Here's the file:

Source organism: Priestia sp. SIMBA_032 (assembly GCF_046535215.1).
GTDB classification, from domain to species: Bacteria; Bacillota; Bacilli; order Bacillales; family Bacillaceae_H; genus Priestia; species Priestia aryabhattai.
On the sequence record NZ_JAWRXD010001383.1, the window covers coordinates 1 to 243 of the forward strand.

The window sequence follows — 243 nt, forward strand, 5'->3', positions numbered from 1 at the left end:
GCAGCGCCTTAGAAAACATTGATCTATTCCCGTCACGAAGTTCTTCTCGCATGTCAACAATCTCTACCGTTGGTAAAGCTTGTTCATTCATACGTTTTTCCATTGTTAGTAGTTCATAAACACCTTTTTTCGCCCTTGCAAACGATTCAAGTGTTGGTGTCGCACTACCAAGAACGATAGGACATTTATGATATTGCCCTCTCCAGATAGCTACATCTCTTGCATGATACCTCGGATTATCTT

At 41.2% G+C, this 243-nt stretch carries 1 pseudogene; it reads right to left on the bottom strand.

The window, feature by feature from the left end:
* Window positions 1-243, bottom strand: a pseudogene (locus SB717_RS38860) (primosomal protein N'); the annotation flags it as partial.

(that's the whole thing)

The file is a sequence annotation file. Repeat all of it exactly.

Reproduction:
Source organism: Priestia sp. SIMBA_032 (assembly GCF_046535215.1).
GTDB classification, from domain to species: Bacteria; Bacillota; Bacilli; order Bacillales; family Bacillaceae_H; genus Priestia; species Priestia aryabhattai.
On the sequence record NZ_JAWRXD010001383.1, the window covers coordinates 1 to 243 of the forward strand.

The window sequence follows — 243 nt, forward strand, 5'->3', positions numbered from 1 at the left end:
GCAGCGCCTTAGAAAACATTGATCTATTCCCGTCACGAAGTTCTTCTCGCATGTCAACAATCTCTACCGTTGGTAAAGCTTGTTCATTCATACGTTTTTCCATTGTTAGTAGTTCATAAACACCTTTTTTCGCCCTTGCAAACGATTCAAGTGTTGGTGTCGCACTACCAAGAACGATAGGACATTTATGATATTGCCCTCTCCAGATAGCTACATCTCTTGCATGATACCTCGGATTATCTT

At 41.2% G+C, this 243-nt stretch carries 1 pseudogene; it reads right to left on the bottom strand.

The window, feature by feature from the left end:
* Window positions 1-243, bottom strand: a pseudogene (locus SB717_RS38860) (primosomal protein N'); the annotation flags it as partial.